A Dutch town has introduced an unusual way of trying to keep smartphone-addicted residents safe: Installing traffic lights in the pavement.
Bodegraven, in the Netherlands, has put strip lights in the floor at a pedestrian crossing — meaning people who stare at their phones all day will see them, preventing them from wandering dangerously into traffic. (We heard about the news via the BBC.)
Apart from their unusual location, they work just like ordinary traffic lights: Green means go, and red means wait.
The lights are built by HIG Traffic Systems, a company based in the town, which hopes to sell them more widely to other towns and cities, The Guardian reports. Right now they’re just being used at a single intersection in a trial.
A spokesperson for the company told Dutch-language site OmroepWest: “Smartphone use by pedestrians and cyclists is a major problem. Trams in The Hague regularly make an emergency stop because someone looks at their smartphone instead of traffic.”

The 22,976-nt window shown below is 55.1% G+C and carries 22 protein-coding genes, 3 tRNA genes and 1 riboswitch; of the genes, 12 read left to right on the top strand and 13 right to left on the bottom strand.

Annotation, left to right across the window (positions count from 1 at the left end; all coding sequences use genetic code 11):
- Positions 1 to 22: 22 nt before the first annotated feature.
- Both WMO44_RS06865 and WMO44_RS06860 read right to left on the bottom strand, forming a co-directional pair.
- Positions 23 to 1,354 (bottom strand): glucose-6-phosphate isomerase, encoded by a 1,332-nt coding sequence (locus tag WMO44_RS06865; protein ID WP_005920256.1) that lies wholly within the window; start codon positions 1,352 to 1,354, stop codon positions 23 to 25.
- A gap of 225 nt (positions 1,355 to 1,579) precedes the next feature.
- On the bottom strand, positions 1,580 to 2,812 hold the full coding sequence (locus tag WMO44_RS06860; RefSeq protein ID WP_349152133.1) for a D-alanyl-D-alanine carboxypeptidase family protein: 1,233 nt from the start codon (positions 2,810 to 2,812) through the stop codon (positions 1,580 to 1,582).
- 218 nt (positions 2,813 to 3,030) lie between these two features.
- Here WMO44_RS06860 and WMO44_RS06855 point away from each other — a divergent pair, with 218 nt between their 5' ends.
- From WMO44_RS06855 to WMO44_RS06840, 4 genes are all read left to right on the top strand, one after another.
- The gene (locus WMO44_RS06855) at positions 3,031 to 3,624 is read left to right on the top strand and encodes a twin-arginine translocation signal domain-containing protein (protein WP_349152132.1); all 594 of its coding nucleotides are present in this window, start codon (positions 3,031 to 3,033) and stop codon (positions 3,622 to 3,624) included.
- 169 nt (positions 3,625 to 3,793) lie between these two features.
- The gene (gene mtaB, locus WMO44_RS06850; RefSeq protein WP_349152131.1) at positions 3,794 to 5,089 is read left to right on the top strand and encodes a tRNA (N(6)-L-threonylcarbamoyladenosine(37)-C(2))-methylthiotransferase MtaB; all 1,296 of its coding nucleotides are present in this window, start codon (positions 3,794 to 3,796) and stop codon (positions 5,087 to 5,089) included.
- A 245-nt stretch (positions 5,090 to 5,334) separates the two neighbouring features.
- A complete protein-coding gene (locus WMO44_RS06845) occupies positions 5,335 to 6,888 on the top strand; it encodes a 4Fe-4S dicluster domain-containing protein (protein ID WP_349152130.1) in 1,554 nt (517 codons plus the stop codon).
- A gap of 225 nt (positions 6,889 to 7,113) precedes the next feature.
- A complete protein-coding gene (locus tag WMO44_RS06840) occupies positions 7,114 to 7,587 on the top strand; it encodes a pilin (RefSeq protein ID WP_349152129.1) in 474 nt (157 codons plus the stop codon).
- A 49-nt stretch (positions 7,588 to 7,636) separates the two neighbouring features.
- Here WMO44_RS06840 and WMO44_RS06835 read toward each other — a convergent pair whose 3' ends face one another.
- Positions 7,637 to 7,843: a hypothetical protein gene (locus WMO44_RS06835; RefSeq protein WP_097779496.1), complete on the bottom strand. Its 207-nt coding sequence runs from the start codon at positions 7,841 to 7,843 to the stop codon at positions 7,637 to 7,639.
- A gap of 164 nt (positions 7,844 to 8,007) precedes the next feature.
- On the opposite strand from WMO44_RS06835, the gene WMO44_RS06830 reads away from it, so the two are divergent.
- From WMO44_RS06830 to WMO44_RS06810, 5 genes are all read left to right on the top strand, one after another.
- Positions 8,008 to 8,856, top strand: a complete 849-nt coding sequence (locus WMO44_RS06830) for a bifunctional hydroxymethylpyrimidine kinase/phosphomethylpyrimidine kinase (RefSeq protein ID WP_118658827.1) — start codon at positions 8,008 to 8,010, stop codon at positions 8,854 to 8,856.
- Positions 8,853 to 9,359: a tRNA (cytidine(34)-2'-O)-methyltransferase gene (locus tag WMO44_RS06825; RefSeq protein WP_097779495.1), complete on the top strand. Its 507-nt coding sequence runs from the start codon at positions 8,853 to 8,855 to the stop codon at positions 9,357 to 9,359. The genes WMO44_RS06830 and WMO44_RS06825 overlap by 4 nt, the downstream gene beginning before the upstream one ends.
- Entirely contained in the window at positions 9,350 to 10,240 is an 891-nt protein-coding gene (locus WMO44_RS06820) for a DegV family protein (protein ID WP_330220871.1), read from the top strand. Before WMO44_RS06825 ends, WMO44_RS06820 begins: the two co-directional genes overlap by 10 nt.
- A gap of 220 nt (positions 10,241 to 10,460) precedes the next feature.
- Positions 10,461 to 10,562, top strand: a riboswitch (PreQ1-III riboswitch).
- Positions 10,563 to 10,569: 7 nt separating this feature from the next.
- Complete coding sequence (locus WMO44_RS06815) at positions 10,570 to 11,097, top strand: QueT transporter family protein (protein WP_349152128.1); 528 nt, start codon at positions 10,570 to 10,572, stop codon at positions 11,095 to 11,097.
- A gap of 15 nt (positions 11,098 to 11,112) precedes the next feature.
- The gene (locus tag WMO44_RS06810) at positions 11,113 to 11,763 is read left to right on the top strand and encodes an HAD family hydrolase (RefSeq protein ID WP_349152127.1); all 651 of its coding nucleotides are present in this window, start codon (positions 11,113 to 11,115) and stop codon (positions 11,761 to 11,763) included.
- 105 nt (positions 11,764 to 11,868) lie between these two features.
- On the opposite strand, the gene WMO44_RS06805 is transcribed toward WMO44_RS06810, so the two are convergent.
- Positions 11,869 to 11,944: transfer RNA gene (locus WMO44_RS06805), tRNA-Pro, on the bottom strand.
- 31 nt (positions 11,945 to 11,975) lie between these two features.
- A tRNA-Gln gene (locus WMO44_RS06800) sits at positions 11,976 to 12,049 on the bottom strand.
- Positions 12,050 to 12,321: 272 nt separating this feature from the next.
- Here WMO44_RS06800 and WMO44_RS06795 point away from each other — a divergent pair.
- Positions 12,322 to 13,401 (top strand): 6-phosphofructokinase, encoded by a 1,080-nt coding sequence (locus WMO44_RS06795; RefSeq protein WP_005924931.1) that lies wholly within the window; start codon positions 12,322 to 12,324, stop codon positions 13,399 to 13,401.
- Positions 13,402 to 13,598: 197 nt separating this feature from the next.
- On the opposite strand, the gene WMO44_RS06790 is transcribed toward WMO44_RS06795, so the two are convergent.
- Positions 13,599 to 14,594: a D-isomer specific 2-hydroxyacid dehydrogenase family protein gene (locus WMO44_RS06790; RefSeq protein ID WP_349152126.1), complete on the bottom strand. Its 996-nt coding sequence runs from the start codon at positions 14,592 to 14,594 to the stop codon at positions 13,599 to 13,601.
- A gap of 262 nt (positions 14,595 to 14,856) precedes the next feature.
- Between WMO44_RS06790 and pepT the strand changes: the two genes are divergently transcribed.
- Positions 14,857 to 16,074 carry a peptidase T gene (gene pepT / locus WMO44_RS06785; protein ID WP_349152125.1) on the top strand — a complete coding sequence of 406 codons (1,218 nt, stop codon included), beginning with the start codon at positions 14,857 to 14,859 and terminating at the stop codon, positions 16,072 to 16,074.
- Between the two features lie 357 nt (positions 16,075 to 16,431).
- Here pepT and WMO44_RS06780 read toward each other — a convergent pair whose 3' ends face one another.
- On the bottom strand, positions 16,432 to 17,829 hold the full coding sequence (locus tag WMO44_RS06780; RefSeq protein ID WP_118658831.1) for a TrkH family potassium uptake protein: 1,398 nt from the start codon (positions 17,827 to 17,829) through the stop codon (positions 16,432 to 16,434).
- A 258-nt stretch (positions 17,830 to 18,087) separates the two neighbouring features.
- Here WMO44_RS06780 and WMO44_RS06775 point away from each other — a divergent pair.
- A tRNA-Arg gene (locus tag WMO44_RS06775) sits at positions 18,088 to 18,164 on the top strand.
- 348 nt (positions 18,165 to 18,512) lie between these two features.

However, the lights have also proved controversial. “It’s not a good idea to help mobile phone users look at their phones,” Dutch Traffic Safety Association employee Jose de Jong reportedly said.
“We don’t want people to use phones when they’re dealing with traffic, even when walking around. People must always look around them, to check if cars are actually stopping at the red signals.”
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